“You don’t know me so this is going to sound really shallow. The reason why I’m single is because, based on previous heartbreak, I won’t date a man who earns less than me.”


I paused to absorb what the woman I’d just met had said. I completely and utterly agreed with her, and realised the taboo of admitting something that 90% of my girlfriends feel emphatically.


Why is it considered shallow to announce that you just won’t date a man who earns less than you?


Because we don’t want men to think we’re “gold-diggers”- out for the bling, hot air balloon rides, drinking Moët and languishing on 18ct gold speckled sheets.


As far as I’m concerned, that says more about the man than it does about us.


What’s wrong with wanting to date a partner who is generous and won’t whip out the pen at a dinner date he invited you to and tally up who ate what?


It’s human nature. Men are from Mars. Mars is a place which spawns testosterone minded humans with 3 dangly bits between their legs who happen to want to provide for the female of the species they choose to drag by the hair to their cave.


Far be it for yours truly, mere mortal, to question evolution.


Plus, you should know after a date or 2 if you’re dealing with a gold-digging moron.


So many women are in this situation- dating a man who doesn’t earn as much as she does. It is mostly situational, but it’s always like that 3rd day after a bikini wax- awkward, embarrassing and then finally you need to just scratch.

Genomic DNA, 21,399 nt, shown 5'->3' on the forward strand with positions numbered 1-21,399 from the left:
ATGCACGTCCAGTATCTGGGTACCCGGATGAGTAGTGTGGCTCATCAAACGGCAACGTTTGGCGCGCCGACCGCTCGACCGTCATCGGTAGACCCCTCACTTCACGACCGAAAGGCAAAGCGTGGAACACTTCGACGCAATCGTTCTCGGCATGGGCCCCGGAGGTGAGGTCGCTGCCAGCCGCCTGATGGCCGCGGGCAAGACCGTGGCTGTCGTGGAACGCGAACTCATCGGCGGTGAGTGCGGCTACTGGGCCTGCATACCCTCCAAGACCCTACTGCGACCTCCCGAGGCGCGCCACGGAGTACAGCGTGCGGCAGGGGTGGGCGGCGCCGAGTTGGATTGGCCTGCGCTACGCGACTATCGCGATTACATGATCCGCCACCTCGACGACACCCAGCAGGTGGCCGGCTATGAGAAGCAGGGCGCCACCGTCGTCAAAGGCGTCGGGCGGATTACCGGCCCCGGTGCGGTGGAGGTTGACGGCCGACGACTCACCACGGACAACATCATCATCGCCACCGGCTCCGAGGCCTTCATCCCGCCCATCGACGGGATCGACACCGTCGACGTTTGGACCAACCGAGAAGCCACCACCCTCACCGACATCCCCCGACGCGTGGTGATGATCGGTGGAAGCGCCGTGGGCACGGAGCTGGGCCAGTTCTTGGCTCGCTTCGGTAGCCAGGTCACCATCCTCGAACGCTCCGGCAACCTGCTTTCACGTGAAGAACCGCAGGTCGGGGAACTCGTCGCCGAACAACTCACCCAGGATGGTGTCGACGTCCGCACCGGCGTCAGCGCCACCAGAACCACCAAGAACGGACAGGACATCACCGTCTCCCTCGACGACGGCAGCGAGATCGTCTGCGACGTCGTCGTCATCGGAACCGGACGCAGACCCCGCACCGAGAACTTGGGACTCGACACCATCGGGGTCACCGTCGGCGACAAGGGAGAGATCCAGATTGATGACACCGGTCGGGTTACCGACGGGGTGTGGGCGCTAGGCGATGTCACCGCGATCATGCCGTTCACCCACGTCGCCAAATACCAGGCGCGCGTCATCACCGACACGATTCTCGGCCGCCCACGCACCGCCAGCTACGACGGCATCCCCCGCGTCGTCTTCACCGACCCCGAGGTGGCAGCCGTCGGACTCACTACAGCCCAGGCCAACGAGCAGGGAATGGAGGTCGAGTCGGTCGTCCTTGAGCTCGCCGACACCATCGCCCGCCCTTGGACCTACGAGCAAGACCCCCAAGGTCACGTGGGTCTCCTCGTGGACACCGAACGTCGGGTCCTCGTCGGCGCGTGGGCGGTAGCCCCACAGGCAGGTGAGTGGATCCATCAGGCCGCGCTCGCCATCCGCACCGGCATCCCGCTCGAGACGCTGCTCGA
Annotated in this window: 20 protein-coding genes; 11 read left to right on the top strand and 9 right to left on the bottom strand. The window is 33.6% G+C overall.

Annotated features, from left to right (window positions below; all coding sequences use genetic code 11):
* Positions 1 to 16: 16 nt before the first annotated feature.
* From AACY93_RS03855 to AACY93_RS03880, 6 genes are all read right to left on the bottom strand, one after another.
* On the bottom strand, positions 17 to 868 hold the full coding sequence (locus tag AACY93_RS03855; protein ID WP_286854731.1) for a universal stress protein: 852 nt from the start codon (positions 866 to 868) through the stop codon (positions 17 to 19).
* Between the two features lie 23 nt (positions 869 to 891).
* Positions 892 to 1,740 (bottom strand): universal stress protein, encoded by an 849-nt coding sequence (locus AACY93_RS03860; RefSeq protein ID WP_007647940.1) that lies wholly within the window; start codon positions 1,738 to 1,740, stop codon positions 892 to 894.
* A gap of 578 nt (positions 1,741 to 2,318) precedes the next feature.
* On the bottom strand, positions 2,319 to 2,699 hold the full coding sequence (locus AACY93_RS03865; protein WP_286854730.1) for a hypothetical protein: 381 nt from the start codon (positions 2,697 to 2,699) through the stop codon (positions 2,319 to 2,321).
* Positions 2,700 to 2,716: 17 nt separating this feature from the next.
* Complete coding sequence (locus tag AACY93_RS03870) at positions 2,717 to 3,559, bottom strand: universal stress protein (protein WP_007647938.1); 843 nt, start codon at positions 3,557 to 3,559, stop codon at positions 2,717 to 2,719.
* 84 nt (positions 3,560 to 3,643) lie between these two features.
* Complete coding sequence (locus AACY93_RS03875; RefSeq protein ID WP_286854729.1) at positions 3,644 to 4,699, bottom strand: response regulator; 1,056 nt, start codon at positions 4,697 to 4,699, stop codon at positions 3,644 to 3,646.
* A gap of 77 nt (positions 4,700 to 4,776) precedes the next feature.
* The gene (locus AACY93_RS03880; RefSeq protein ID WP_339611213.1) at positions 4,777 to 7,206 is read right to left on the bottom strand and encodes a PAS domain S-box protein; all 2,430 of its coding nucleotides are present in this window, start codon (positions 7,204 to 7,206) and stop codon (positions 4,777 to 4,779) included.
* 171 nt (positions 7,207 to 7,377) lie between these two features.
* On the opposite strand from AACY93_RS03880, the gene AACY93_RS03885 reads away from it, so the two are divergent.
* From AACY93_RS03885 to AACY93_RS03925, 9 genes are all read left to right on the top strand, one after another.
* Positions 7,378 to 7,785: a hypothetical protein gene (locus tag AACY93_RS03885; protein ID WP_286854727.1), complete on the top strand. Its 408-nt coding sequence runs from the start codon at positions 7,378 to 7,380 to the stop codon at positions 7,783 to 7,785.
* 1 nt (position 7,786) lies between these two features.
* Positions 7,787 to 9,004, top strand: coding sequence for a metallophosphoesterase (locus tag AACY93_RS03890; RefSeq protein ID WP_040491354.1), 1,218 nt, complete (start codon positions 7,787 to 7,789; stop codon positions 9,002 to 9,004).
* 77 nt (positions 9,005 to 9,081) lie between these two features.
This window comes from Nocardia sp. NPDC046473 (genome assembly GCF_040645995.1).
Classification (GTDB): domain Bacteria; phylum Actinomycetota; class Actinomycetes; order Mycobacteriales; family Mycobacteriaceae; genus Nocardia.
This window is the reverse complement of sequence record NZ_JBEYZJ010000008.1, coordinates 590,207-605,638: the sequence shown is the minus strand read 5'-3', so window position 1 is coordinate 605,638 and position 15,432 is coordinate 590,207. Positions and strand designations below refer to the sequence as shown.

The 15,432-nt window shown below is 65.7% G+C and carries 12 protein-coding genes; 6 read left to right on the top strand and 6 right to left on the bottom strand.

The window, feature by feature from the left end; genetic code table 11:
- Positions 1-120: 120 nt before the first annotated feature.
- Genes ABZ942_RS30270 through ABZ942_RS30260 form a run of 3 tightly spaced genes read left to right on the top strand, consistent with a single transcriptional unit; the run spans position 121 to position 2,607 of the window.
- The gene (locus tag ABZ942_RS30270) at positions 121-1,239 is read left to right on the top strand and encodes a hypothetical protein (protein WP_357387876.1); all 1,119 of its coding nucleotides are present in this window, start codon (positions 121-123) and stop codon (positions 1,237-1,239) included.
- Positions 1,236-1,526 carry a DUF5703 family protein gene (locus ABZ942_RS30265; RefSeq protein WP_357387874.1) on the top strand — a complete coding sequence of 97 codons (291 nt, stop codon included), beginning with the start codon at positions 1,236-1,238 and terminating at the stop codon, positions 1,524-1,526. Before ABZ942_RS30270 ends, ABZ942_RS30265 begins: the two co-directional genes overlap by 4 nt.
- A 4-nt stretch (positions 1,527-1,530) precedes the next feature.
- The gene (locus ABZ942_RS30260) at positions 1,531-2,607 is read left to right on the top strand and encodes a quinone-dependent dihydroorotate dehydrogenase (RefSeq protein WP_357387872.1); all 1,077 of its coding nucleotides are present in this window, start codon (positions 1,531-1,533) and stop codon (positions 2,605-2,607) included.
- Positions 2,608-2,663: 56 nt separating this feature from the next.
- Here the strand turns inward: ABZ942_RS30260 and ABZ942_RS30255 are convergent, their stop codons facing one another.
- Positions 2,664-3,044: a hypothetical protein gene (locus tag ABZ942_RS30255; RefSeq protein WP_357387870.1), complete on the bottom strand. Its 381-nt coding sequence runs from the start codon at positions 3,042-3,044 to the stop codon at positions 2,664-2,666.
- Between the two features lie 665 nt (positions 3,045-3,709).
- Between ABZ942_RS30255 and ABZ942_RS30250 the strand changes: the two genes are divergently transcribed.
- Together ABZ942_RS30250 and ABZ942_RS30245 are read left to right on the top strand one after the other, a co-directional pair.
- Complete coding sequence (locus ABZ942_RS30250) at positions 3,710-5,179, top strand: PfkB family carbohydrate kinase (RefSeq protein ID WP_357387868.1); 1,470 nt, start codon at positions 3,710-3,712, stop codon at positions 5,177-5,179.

The sort of friends I have don’t date absolute wankers with no feelings, so it’s pretty safe to bet that the underpaid and/or underworked man in question is feeling emasculated. Which really can’t be all that fun. On a primal level, I imagine feeling emasculated must feel like being 8 months pregnant while your husband is a Wonderbra model contest judge every day. Not awesome.


I have loved someone who earned less than I did and it was unpleasant, and unfair. For both of us. I really believe that it’s easier, and encrypted in our DNA for the man to be the provider, and the woman to be the nurturer. Even though nowadays it’s common for a man to be a stay-at-home caregiver and the mother of his children to be at work. It works beautifully for the friends who do that, because it’s a fair exchange and one that’s been deliberately chosen, a far cry from the fraught situation many women find themselves in- she works a 50 hour week, he doesn’t, and she also assumes the archetypical female role at home- cook/clean/nest/swing from the chandeliers in the bedroom.


Woman can multitask like a boss, but that’s just ridiculous.


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